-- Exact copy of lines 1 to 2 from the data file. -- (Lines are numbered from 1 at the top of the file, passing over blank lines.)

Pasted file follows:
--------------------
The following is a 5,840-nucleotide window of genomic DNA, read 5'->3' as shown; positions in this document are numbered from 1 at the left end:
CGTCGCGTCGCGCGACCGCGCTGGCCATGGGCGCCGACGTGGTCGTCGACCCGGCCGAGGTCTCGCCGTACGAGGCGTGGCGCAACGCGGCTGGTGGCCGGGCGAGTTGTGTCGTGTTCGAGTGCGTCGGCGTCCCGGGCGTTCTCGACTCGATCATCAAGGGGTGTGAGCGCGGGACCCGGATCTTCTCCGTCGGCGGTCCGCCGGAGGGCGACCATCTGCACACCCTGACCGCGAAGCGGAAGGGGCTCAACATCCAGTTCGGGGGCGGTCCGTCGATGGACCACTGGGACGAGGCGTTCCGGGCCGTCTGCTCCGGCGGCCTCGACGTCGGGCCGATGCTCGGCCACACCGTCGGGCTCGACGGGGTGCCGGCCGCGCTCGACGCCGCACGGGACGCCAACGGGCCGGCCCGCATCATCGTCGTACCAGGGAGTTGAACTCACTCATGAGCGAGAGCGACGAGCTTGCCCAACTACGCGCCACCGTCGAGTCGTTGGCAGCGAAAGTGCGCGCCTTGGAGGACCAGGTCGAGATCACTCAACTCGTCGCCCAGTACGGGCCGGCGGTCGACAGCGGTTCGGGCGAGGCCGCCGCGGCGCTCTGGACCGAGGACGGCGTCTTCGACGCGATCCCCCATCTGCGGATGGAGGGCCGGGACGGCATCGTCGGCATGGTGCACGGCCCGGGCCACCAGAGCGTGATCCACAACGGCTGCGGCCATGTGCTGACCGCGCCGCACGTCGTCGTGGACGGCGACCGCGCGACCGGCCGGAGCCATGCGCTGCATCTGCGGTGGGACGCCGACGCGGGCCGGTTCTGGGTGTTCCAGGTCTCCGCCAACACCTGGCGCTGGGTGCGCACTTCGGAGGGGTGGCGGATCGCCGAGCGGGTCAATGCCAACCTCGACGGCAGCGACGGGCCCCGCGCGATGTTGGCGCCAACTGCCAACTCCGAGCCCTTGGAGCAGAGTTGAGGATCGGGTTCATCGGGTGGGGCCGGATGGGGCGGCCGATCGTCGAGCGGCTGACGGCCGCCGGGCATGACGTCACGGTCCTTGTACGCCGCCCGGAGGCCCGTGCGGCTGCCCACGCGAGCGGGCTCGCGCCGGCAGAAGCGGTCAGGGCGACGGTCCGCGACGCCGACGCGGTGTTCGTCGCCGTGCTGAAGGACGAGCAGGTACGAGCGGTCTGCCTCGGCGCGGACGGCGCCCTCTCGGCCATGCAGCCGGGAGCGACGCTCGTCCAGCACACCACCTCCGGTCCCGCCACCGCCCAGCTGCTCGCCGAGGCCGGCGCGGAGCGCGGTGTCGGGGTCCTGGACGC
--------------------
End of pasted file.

The following is a 5,840-nucleotide window of genomic DNA, read 5'->3' as shown; positions in this document are numbered from 1 at the left end:
CGTCGCGTCGCGCGACCGCGCTGGCCATGGGCGCCGACGTGGTCGTCGACCCGGCCGAGGTCTCGCCGTACGAGGCGTGGCGCAACGCGGCTGGTGGCCGGGCGAGTTGTGTCGTGTTCGAGTGCGTCGGCGTCCCGGGCGTTCTCGACTCGATCATCAAGGGGTGTGAGCGCGGGACCCGGATCTTCTCCGTCGGCGGTCCGCCGGAGGGCGACCATCTGCACACCCTGACCGCGAAGCGGAAGGGGCTCAACATCCAGTTCGGGGGCGGTCCGTCGATGGACCACTGGGACGAGGCGTTCCGGGCCGTCTGCTCCGGCGGCCTCGACGTCGGGCCGATGCTCGGCCACACCGTCGGGCTCGACGGGGTGCCGGCCGCGCTCGACGCCGCACGGGACGCCAACGGGCCGGCCCGCATCATCGTCGTACCAGGGAGTTGAACTCACTCATGAGCGAGAGCGACGAGCTTGCCCAACTACGCGCCACCGTCGAGTCGTTGGCAGCGAAAGTGCGCGCCTTGGAGGACCAGGTCGAGATCACTCAACTCGTCGCCCAGTACGGGCCGGCGGTCGACAGCGGTTCGGGCGAGGCCGCCGCGGCGCTCTGGACCGAGGACGGCGTCTTCGACGCGATCCCCCATCTGCGGATGGAGGGCCGGGACGGCATCGTCGGCATGGTGCACGGCCCGGGCCACCAGAGCGTGATCCACAACGGCTGCGGCCATGTGCTGACCGCGCCGCACGTCGTCGTGGACGGCGACCGCGCGACCGGCCGGAGCCATGCGCTGCATCTGCGGTGGGACGCCGACGCGGGCCGGTTCTGGGTGTTCCAGGTCTCCGCCAACACCTGGCGCTGGGTGCGCACTTCGGAGGGGTGGCGGATCGCCGAGCGGGTCAATGCCAACCTCGACGGCAGCGACGGGCCCCGCGCGATGTTGGCGCCAACTGCCAACTCCGAGCCCTTGGAGCAGAGTTGAGGATCGGGTTCATCGGGTGGGGCCGGATGGGGCGGCCGATCGTCGAGCGGCTGACGGCCGCCGGGCATGACGTCACGGTCCTTGTACGCCGCCCGGAGGCCCGTGCGGCTGCCCACGCGAGCGGGCTCGCGCCGGCAGAAGCGGTCAGGGCGACGGTCCGCGACGCCGACGCGGTGTTCGTCGCCGTGCTGAAGGACGAGCAGGTACGAGCGGTCTGCCTCGGCGCGGACGGCGCCCTCTCGGCCATGCAGCCGGGAGCGACGCTCGTCCAGCACACCACCTCCGGTCCCGCCACCGCCCAGCTGCTCGCCGAGGCCGGCGCGGAGCGCGGTGTCGGGGTCCTGGACGC